Broadly speaking, all music is in perpetual motion. Even a rest is more like a leap from one note to the next rather than a stop, or it serves as potential energy preparing for dynamic sound to come. But there is that special marking in music scores that drives the point home: moto perpetuo.
Violinist Daniel Bernard Roumain is always in tune. If one prods further, they will find a Roumain from his 2009…
Saturday night, the Chautauqua Symphony Orchestra presented an exceptional lineup when they paired an introverted canonic jewel with two extroverted works from the 20th century. Audience members were treated to a well-designed program that gave the CSO an opportunity to display their stylistic expertise in both Manuel de Falla’s and Dmitri Kabalevsky’s boisterous works and Schumann’s gentle symphony.
The horrors had begun. The “Night of Broken Glass” was Nov. 9, 1938. It was the beginning of the “Final Solution.”
In the spring of 1939, English composer and pianist Benjamin Britten traveled to Canada and then to the United States, where he remained for three years. He came up with the idea for a concerto for violin and orchestra — it was to be his Opus 15, completed that year, premiered the next and modified by the composer throughout the next two decades.
Jacques Israelievitch, strings chair in Chautauqua Music Festival’s Instrumental Program, will host a violin master class at 2 p.m. today in McKnight Hall. Five students will each play one piece and he will critique their performances. Israelievitch said he hopes to open a dialogue between himself and the students so that they can have a new perspective on the pieces.
“Summer is a wonderful time to recuperate and to reboot my system,” said Ilya Kaler, a well-traveled and well-versed violinist. “And Chautauqua is the ideal location for that.”
A man who spends his summers on the grounds, and with his wife in the orchestra, Kaler considers Chautauqua to be his second home.
But all rest and no work makes Kaler restless, so he will again teach a violin master class from 2 to 4:30 p.m. today in McKnight Hall.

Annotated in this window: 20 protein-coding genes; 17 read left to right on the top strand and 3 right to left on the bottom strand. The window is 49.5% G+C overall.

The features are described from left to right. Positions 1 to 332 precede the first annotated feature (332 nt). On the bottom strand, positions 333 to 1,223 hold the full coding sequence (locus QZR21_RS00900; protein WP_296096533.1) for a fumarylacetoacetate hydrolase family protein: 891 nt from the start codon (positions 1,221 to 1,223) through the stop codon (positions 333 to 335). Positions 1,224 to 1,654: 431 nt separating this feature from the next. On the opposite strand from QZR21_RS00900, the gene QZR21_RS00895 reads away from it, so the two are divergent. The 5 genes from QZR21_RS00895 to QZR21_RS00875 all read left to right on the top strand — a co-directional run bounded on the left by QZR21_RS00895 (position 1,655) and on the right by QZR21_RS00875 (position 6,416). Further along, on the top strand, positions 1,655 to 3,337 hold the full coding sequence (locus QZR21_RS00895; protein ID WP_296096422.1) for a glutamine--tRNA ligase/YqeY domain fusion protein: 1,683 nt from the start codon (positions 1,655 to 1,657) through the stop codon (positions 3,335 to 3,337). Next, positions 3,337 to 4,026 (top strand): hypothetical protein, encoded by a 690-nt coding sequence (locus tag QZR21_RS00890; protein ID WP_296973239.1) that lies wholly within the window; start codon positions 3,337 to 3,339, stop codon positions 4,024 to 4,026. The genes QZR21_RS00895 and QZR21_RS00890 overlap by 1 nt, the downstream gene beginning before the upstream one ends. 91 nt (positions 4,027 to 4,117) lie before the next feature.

Jacques Israelievitch revels in deciphering the notes less-played. Kanae Matsumoto loves to give spirit to the notes she plays. Together, they revitalize classics.
In a dedication to rarely performed classical pieces, violinist Israelievitch and pianist Matsumoto will host a recital at 4:30 p.m. today in Fletcher Music Hall.
One of the last times the two appeared on stage, they played all 10 Beethoven sonatas in one day. It took six hours.
“We came out fairly unscathed,” Israelievitch said. “So, when we finished the last sonata, I felt like we could start all over again.”
At 8:15 p.m. tonight in the Amphitheater, Anne Akiko Meyers will cut to the heart of Mendelssohn’s beloved Violin Concerto with the Chautauqua Symphony Orchestra followed by Mahler’s Symphony No. 1 (Titan), led by guest conductor Andrew Litton.
The concert is a tribute to Emile Simonel, a CSO violist for 45 years, who died in March. Simonel also worked as the CSO’s orchestra manager for a time.
It is both Litton and Meyers’ first time visiting Chautauqua. The two are close friends and colleagues, who recorded the Mendelssohn concerto together 10 years ago. They have been collaborating since they met working for the Swedish Radio Orchestra when Meyers was 18.
Repertoire and technique go together like violin maestros Almita Vamos and Jacques Israelievitch. You cannot have one without the other.
“Some teachers go left and some go right; we go along the same straight line,” Vamos said about her and Israelievitch’s similar approaches to music. “I studied with Louis Persinger, and he studied with Josef Gingold. And they both studied with Eugene Ysaye, so we have a similar background.”
Vamos will instruct Israelievitch’s students in her violin master class from 1:30 to 3:30 p.m. today in McKnight Hall.
Practice makes perfect, but only if you are committed to it.
“I didn’t like it because it was a chore,” violinist Laura Park said.
During the transition from eighth to ninth grade, Park found herself disconnecting from the instrument she had held since she was 5.
Though Park would practice violin for five hours a day, she often entertained daydreams about a different practice.
“I would say, ‘Oh mom, I want to be a lawyer,’ ” she said. “But then I found out about performing with an orchestra on stage as a soloist. Doing that — I never had as much fun ever in my life.”
Now, Park will be the main focus from 8:15 p.m. tonight in the Amphitheater. She will take the stage with the Music School Festival Orchestra, led by conductor, mentor and friend Timothy Muffitt.